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Nodolor Side Effects

Generic Name: acetaminophen / dichloralphenazone / isometheptene mucate

Note: This page contains side effects data for the generic drug acetaminophen / dichloralphenazone / isometheptene mucate. It is possible that some of the dosage forms included below may not apply to the brand name Nodolor.

For the Consumer

Applies to acetaminophen / dichloralphenazone / isometheptene mucate: oral capsule

As well as its needed effects, acetaminophen / dichloralphenazone / isometheptene mucate may cause unwanted side effects that require medical attention.

Severity: Moderate

If any of the following side effects occur while taking acetaminophen / dichloralphenazone / isometheptene mucate, check with your doctor or nurse as soon as possible:

Less common:
  • Unusual tiredness or weakness
  • Black, tarry stools
  • blood in urine or stools
  • pinpoint red spots on skin
  • skin rash, hives, or itching
  • sore throat and fever
  • unusual bleeding or bruising
  • yellow eyes or skin
Symptoms of dependence on this medicine
  • Headaches, more severe and/or more frequent than before
Symptoms of acetaminophen overdose
  • Diarrhea
  • increased sweating
  • loss of appetite
  • nausea or vomiting
  • pain, tenderness, and/or swelling in the upper abdominal (stomach) area
  • stomach cramps or pain

Severity: Minor

Some acetaminophen / dichloralphenazone / isometheptene mucate side effects may not need any medical attention. As your body gets used to the medicine these side effects may disappear. Your health care professional may be able to help you prevent or reduce these side effects, but do check with them if any of the following side effects continue, or if you are concerned about them:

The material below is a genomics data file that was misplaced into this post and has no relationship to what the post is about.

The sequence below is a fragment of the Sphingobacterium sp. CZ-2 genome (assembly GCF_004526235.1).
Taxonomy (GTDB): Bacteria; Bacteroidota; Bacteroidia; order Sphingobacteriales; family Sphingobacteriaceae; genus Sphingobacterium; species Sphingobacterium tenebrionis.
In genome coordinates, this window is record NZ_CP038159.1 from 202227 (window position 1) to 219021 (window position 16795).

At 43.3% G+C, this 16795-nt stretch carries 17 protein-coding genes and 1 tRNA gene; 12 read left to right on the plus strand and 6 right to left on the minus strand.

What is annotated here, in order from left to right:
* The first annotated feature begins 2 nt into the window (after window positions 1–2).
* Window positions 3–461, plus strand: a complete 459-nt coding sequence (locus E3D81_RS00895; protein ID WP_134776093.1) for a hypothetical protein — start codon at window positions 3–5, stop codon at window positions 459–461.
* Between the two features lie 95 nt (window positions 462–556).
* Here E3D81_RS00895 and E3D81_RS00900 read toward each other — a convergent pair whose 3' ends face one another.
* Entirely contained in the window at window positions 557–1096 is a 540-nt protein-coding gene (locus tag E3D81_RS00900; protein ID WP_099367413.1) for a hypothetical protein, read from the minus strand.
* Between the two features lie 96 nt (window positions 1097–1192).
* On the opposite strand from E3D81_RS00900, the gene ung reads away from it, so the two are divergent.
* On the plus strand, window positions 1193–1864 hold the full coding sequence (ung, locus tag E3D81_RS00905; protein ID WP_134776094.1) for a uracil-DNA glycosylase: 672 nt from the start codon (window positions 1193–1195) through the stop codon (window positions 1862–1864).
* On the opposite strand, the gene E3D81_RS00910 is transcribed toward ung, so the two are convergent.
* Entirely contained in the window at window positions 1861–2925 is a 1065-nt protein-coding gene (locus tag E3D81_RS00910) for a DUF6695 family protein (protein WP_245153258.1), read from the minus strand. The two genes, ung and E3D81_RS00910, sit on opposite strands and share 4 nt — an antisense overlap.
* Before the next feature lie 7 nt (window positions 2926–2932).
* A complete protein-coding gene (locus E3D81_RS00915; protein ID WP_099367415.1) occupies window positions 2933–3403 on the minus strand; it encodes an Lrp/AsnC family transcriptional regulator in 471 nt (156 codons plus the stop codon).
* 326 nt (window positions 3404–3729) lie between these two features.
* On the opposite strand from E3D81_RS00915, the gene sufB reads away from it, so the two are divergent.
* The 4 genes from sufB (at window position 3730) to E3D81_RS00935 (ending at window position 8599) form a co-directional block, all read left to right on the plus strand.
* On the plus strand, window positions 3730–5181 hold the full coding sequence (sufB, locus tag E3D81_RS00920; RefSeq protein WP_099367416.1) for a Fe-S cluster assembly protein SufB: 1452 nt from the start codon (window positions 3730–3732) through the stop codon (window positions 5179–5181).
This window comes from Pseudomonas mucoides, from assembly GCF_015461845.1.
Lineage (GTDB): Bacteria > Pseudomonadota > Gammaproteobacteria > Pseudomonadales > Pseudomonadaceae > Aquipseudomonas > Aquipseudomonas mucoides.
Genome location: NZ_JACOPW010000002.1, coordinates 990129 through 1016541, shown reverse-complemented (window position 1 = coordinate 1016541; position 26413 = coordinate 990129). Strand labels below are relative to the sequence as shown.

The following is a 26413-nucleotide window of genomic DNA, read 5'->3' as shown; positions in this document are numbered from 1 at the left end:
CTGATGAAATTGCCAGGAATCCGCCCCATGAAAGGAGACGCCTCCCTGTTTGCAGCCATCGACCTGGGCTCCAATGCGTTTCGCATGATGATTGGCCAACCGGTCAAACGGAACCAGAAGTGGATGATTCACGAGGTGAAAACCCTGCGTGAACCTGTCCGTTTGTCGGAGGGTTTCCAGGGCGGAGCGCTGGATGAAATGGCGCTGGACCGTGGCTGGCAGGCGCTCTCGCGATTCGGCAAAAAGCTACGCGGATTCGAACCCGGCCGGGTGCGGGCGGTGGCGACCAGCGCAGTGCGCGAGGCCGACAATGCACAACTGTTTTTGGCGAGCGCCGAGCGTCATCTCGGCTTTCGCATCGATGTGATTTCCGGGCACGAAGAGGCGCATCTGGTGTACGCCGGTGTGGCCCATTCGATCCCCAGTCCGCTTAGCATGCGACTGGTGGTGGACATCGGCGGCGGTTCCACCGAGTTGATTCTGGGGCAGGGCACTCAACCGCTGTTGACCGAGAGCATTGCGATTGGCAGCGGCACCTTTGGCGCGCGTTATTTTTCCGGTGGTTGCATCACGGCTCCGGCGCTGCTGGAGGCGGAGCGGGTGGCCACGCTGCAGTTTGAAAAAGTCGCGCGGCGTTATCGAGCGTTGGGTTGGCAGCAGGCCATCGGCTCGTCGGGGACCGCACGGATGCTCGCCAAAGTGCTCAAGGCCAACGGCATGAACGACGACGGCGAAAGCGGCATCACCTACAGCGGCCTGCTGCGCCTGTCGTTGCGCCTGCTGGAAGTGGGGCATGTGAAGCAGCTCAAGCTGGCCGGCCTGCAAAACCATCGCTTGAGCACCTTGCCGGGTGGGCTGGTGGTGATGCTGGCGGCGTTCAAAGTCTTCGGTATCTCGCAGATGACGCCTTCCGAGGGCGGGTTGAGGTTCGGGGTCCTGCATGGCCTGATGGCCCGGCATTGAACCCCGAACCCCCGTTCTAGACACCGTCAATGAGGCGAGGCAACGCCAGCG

More common:
  • Drowsiness
  • Dizziness
  • fast or irregular heartbeat

For Healthcare Professionals

Applies to acetaminophen / dichloralphenazone / isometheptene mucate: oral capsule


Transient dizziness and skin rash can usually be eliminated by reducing the dose of acetaminophen/dichloralphenazone/isometheptene.

Hypersensitivity side effects including transient dizziness and skin rash have been reported with the use of acetaminophen/dichloralphenazone/isometheptene. Hypersensitivity reactions, including anaphylaxis and fixed drug eruptions have been reported rarely in association with acetaminophen use.


Alcoholic patients may develop hepatotoxicity after even modest doses of acetaminophen. In healthy patients, approximately 15 grams of acetaminophen is necessary to deplete liver glutathione stores by 70% in a 70 kg person. However, hepatotoxicity has been reported following smaller doses. Glutathione concentrations may be repleted by the antidote N-acetylcysteine. One case report has suggested that hypothermia may also be beneficial in decreasing liver damage during overdose.

In a recent retrospective study of 306 patients admitted for acetaminophen overdose, 6.9% had severe liver injury but all recovered. None of the 306 patients died.